For example, on Friday AT&T filed a proposal for service-based experiments that would explore the transitions to wireline and wireless Internet Protocol-based services in its wire centers in Carbon Hill, Alabama and the other in West Delray Beach, Florida.  The Wireline Competition Bureau then issued a Public Notice seeking public comment on AT&T’s proposal.  Just last week, the Bureau sought comment on a service-based proposal filed by another entity, Iowa Network Services. 

There also is much enthusiasm around the targeted rural broadband experiments that the Technology Transitions Order authorized.  At least 15 parties­ already have filed expressions of interest in conducting a rural broadband experiment with Connect America funding, and we expect to receive many more expressions of interest by the initial March 7 deadline.  We also look forward to the Rural Broadband Workshop that the Commission will host on March 19. 

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Providing Relief for the Families of Inmates From the High Cost of Staying in Touch

by Julie Veach, Chief, Wireline Competition Bureau
September 26, 2013 - 05:00 PM

Today, the Commission released an Order that will provide meaningful relief to millions of Americans who have borne the financial burden of unjust and unreasonable interstate inmate calling service (ICS) rates.  These reforms are the right thing to do.  Our actions will increase inmates’ ability to stay in contact with their families and loved ones—including the 2.7 million children with an incarcerated parent.  That increased contact reduces recidivism, which benefits all of us through safer communities and by reducing the expense of incarcerating the re-offenders.  In fact, one study notes that a 1% reduction in recidivism would lead to $250 million in annual cost savings.   

The ICS rates that spurred us to act are high.  In one case, the cost of a 15-minute call is $17.50—about $1.15 per minute.  The Order we released today is a major step toward fulfilling our statutory obligation to ensure that rates for all consumers are just, reasonable and fair. 

Let’s take a look at the reforms:

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Setting the Right Incentives for Investment in Rural Broadband

by Julie Veach, Chief, Wireline Competition Bureau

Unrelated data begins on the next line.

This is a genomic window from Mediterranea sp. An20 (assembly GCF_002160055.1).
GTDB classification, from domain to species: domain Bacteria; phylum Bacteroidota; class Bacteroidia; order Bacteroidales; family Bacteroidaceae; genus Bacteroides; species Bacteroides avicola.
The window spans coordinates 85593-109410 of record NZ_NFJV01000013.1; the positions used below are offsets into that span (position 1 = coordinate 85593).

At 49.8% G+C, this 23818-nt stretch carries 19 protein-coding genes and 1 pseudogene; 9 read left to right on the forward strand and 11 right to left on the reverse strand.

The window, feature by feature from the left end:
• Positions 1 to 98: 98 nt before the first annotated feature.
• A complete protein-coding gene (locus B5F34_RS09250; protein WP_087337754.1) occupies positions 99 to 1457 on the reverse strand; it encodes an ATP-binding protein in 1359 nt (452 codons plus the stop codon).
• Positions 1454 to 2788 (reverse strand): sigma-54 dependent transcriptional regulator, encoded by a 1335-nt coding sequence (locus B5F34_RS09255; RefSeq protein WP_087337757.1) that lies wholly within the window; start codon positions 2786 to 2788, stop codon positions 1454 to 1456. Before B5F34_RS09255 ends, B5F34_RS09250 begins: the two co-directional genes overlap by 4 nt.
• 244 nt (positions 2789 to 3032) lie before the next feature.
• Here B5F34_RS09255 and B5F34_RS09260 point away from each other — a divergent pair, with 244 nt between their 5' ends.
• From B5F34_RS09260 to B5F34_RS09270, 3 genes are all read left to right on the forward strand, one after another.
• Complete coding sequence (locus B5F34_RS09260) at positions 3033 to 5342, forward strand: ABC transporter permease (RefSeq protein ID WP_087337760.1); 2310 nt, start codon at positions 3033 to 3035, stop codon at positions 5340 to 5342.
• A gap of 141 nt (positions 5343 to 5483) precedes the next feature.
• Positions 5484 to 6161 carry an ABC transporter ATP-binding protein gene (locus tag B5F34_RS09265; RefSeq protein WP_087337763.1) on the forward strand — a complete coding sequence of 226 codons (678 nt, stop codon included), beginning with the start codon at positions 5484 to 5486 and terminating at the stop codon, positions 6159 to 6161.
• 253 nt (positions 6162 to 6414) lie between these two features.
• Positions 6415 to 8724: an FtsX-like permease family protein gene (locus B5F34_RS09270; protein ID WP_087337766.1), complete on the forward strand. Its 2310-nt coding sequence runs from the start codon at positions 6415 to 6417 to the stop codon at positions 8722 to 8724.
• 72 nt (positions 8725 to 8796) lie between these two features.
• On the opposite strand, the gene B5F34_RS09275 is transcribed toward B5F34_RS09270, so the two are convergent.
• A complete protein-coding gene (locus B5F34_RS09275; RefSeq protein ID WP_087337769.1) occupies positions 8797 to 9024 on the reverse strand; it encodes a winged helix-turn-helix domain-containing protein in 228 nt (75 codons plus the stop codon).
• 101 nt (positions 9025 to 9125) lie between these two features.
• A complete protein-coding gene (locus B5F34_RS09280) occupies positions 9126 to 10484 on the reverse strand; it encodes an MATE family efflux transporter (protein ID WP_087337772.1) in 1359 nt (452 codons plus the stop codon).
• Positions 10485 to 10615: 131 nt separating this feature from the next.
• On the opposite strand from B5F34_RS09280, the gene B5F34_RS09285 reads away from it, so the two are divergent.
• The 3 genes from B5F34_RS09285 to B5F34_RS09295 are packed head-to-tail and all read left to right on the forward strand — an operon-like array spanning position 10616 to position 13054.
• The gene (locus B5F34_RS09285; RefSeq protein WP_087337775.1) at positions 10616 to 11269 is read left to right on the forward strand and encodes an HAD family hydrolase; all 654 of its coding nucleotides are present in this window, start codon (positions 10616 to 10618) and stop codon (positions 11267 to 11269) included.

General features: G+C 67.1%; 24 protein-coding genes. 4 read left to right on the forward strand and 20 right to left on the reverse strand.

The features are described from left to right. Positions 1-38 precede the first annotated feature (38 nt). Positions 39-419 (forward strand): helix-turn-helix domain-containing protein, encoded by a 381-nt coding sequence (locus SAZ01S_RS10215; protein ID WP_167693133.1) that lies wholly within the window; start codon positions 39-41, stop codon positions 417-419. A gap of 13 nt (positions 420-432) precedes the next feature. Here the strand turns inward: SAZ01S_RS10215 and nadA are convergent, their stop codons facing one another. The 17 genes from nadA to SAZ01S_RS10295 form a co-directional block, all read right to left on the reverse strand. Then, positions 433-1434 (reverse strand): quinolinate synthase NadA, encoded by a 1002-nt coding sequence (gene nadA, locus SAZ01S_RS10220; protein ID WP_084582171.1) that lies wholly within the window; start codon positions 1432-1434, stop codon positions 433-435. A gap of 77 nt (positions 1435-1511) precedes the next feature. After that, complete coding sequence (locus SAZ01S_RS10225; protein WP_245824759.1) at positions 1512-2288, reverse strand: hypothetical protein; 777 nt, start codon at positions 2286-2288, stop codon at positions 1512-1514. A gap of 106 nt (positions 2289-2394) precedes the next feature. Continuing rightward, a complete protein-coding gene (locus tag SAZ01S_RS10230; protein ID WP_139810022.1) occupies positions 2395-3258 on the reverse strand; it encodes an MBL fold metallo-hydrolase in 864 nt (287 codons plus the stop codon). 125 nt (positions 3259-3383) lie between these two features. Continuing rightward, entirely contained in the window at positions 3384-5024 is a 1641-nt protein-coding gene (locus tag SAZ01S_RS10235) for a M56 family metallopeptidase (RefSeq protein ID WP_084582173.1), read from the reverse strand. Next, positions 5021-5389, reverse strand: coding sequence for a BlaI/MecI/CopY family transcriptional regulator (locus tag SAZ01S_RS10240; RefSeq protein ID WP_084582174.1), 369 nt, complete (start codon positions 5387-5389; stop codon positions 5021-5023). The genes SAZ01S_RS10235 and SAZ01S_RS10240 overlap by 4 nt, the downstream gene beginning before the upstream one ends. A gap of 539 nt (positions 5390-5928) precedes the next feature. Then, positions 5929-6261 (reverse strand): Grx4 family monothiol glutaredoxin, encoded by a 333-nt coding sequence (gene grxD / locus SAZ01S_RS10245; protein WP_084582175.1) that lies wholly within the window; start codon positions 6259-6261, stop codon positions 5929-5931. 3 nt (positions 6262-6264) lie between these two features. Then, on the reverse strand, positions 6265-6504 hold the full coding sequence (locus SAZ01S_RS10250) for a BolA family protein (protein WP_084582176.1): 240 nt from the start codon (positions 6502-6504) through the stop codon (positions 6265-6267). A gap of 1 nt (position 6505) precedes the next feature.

May 16, 2013 - 03:41 PM

Today, the Wireline Bureau is seeking comment on a number of issues relating to broadband funding for smaller rural carriers, known as rate-of-return carriers.

One of the problematic results of the Commission’s old Universal Service System was what we called the rural-rural divide: because the system failed to target support where it was needed and provided little accountability, some rural communities received world-leading broadband, while others, often right next door, were left behind.  In part, this problem arose because of the different systems governing smaller, rate-of-return carriers, and larger companies, known as price cap carriers.

About two-thirds of all universal service support for landline service went to rate-of-return carriers, although they serve about 20-30% of the expensive rural areas where no other provider is offering voice and broadband, the areas where support is most likely needed.  In many cases, disparities arose because these smaller carriers serve some of the very hardest areas to reach or because they have been aggressively extending broadband where it wouldn’t otherwise reach.  But to a significant extent, the disparity simply had to do with regulatory distinctions, or arose because the old rules lacked safeguards or accountability. 

In order to help ensure all Americans get access to broadband while increasing efficiency and accountability -- no matter what kind of company serves an area -- we overhauled universal service and created the Connect America Fund.  These reforms required making support for all types of carriers more efficient and accountable. 

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How We’re Investing Smart To Expand Rural Broadband

by Julie Veach, Chief, Wireline Competition Bureau
May 16, 2013 - 11:44 AM

The Connect America Fund is the FCC’s 21st Century solution to expanding broadband to unserved areas of rural America.  One reason why the Connect America Fund can stay within a budget as it accomplishes this task – while continuing to support traditional voice service as its 20th Century predecessor program did – is because we are targeting the right amount of subsidies to the right places: places where help is needed the most. The old universal service fund did little to protect against unneeded subsidies. Developing ways to stop this fiscal waste was a major focus of our 2011 Connect America reforms.

We are well on the way to implementing these reforms, including making initial decisions on a Cost Model that will calculate what level of support is needed, down to the Census block level.  Today, we’re adopting another set of policies to make sure that we don’t support providers in Census blocks where another provider is delivering service without subsidies.

It’s fiscally prudent to reserve the Fund for areas where there’s no business case to serve consumers. And it’s common sense that in areas where a provider delivers voice and broadband without subsidies, a business case has been made.  Moreover, giving subsidies to one provider and not the other is unfair.

So accounting for unsubsidized providers is critical as we distribute support for rural voice and broadband in this phase, Phase II, of the Connect America Fund.  Here’s how we are going to do it.